Max Hofheinz, Inac
ERC junior (ERC starting grant)
Wideband Quantum Optics with Josephson junctions
Microwave frequencies are a very interesting domain for quantum optics because microwaves can still be guided in electrical circuits as known from classical electronics. This allows for very efficient coupling between different circuit elements because photons can be guided and focused on length scales much shorter than the wavelength, making circuit quantum optics interesting as an interface for studying quantum behavior in various systems and for quantum computation. But two major limitations currently stunt circuit quantum optics:
First, there are currently no efficient single-photon detectors for the microwave regime or wide-band quantumlimited amplifiers. Efficient detection of single microwave quanta is currently only possible for localized modes.
Second, the frequency range of circuit quantum optics is extremely limited to a small range around 5 GHz by cryogenics and microwave engineering constraints. This hinders interaction with interesting atomic systems which are often at higher frequencies up the THz range.
In this project we want to overcome these limitations, making circuit quantum optics a versatile test bed for studying quantum behavior in various systems. We propose devices based on the ac Josephson effect in the single Cooper pair regime, where Cooper pairs crossing a voltage biased Josephson junction are forced to emit or absorb photons. Engineering the electromagnetic environment and applying appropriate voltages to the junction allows to select specific single- or multi-photon processes that we want to use to build photon sources, detectors and amplifiers. These devices have good potential for solving the detection problem of circuit quantum optics.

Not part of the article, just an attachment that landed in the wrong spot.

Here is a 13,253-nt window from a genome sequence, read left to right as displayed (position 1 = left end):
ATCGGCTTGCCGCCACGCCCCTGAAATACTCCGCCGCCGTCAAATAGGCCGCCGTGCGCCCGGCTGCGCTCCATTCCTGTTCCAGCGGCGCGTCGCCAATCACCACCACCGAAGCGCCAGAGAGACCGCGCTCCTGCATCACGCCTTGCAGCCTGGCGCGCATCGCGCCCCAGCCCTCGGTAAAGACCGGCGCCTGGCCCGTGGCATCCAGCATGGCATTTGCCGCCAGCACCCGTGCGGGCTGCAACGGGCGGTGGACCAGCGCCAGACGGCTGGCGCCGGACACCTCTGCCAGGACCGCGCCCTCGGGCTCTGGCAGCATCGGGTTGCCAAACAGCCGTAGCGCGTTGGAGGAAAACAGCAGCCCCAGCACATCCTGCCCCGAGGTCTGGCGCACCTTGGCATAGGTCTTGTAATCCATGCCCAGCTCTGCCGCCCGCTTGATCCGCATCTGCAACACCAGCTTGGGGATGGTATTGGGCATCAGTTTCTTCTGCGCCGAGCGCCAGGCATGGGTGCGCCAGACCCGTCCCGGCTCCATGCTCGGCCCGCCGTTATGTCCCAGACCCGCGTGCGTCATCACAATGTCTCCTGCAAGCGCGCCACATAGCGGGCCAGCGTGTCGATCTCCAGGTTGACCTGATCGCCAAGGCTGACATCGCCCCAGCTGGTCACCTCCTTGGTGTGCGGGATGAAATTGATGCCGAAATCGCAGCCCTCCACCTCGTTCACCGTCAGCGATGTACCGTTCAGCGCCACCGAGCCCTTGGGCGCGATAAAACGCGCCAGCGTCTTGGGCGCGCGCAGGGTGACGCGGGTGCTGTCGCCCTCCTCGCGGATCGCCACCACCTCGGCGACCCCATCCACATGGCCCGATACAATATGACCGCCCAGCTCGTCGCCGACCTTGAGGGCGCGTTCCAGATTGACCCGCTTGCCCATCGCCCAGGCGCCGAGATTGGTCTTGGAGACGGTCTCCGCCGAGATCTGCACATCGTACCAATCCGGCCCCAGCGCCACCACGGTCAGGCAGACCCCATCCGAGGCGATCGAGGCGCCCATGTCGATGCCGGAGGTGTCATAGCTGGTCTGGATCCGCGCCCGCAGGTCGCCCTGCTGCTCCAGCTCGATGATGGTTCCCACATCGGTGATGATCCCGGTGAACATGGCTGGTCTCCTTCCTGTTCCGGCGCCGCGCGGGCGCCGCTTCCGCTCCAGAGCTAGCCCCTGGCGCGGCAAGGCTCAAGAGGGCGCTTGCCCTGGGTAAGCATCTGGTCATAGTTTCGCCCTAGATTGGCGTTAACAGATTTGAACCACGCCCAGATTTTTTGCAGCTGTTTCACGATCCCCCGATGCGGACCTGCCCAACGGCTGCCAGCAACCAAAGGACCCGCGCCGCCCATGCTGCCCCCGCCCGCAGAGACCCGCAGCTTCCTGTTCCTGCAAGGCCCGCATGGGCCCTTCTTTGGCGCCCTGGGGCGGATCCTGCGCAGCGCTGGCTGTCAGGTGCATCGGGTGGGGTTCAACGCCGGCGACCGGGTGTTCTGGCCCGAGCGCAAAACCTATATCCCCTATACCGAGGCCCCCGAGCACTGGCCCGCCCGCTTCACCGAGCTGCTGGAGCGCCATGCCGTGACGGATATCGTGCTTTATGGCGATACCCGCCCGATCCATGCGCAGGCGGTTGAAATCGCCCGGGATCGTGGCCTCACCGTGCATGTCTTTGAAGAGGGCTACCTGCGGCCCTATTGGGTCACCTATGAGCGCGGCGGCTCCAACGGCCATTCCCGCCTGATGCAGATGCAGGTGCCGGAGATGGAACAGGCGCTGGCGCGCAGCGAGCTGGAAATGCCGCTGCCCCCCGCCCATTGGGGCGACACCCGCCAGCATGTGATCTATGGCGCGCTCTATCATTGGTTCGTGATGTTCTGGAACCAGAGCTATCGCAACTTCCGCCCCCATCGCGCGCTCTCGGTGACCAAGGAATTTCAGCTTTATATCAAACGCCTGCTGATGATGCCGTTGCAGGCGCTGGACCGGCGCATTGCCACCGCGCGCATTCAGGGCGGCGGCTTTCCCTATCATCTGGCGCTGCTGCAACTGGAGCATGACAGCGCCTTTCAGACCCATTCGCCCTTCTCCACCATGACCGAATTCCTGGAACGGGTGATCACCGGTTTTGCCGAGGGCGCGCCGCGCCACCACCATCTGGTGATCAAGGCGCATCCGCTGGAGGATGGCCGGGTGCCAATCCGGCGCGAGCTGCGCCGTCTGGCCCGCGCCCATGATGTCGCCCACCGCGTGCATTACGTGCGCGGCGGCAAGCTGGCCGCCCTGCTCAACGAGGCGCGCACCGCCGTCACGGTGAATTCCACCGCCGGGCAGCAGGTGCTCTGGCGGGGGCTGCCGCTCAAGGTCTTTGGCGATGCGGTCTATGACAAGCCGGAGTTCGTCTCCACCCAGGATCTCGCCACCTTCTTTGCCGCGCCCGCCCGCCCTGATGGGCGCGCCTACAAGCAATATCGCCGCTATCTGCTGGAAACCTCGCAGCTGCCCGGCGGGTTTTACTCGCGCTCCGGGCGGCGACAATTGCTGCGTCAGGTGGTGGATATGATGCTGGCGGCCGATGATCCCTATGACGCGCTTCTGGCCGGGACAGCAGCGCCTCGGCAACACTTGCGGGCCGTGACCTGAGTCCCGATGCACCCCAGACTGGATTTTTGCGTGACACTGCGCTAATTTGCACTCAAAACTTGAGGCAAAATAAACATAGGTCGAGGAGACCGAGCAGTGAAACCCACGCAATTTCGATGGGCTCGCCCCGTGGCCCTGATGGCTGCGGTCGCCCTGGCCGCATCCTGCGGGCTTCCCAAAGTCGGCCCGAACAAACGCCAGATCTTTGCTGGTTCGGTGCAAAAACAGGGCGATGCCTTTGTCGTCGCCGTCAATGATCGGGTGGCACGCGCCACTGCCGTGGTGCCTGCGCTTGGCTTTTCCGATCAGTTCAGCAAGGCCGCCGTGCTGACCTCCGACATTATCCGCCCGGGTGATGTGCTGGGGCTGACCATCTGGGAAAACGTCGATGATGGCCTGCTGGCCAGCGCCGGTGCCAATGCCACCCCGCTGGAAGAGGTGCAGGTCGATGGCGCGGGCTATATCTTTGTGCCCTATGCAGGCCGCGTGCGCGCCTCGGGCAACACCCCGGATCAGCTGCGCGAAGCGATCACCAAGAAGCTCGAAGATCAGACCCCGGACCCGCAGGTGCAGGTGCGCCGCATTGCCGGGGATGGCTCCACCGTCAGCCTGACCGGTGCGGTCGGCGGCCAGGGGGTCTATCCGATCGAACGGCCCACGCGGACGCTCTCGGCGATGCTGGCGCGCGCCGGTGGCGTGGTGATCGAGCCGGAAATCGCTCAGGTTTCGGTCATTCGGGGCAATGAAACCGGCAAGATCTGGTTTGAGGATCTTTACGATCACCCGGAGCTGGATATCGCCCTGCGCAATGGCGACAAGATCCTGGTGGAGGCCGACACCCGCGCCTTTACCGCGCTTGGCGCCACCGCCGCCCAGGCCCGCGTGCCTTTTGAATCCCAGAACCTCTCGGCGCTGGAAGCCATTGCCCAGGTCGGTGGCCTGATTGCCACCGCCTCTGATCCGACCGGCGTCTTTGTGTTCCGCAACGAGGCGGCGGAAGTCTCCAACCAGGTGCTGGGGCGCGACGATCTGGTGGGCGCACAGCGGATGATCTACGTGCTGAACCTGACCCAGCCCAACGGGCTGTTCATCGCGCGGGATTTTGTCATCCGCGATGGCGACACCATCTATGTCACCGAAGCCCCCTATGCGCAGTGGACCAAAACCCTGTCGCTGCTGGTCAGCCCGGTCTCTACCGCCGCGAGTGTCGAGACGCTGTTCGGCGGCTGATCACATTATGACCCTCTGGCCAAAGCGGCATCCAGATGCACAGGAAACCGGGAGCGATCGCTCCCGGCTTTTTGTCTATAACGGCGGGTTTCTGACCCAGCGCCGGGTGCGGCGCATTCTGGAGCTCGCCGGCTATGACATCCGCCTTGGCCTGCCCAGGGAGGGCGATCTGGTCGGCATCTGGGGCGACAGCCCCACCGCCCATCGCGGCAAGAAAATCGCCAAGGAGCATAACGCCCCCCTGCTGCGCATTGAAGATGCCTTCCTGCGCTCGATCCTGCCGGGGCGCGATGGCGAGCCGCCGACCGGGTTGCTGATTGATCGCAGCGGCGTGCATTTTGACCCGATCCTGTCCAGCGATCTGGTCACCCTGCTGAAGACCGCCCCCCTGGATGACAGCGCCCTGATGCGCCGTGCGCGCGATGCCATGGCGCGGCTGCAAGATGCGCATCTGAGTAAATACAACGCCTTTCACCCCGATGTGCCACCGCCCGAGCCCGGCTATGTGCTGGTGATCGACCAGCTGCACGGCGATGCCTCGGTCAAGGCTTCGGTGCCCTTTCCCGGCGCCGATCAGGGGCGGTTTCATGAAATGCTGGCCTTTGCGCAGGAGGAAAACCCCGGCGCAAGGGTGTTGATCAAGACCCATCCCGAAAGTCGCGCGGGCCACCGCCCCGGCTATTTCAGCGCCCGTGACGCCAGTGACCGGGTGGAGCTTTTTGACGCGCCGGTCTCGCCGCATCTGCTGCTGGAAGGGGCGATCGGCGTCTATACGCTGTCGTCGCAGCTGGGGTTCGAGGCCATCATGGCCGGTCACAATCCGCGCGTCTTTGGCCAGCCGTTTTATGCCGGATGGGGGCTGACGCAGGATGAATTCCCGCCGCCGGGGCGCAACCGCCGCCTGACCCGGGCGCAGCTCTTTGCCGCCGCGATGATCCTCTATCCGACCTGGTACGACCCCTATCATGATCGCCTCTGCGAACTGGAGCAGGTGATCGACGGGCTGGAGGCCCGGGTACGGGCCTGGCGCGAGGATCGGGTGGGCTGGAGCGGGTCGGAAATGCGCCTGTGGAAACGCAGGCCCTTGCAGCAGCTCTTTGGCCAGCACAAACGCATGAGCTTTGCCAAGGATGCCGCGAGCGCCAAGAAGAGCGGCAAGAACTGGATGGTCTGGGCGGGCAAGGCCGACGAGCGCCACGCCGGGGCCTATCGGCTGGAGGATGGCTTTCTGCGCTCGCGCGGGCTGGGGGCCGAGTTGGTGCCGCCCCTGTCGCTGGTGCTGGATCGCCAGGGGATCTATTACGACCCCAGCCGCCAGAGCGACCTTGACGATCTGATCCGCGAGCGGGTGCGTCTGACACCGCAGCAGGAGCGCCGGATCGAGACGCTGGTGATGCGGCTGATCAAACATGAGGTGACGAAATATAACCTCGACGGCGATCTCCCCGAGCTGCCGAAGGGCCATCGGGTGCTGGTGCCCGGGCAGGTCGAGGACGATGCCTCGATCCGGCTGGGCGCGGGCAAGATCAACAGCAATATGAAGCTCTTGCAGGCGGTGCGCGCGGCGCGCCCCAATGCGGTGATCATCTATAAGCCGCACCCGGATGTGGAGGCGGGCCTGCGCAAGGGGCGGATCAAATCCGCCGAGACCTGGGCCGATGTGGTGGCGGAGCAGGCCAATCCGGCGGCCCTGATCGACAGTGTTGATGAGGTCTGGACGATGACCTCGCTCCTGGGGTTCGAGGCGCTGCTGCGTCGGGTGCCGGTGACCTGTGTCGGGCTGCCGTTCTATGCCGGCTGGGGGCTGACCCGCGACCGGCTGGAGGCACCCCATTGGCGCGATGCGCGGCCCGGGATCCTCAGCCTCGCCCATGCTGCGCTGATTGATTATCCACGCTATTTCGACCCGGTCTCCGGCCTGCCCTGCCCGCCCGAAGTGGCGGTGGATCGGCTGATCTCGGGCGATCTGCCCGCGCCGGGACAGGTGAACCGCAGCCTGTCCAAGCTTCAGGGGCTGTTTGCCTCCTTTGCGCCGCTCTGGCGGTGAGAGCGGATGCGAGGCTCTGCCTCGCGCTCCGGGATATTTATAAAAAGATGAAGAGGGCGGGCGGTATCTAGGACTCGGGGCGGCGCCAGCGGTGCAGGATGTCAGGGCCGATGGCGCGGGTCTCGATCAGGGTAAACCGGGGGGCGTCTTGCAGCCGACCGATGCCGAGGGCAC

With this approach microwave signals are generated and detected on chip, lifting the constraints on operation frequency set by external microwave equipment. We want to implement these devices using NbN, a superconductor with large gap, allowing for operating frequencies up to 1 THz.
This project, if successful, will make circuit quantum optics not only an universal testbed for quantum behaviour but also a very versatile tool for any domain where radiation in the GHz to THz range at the single photon level is studied, such as quantum information processing, mesoscopic physics and astronomy.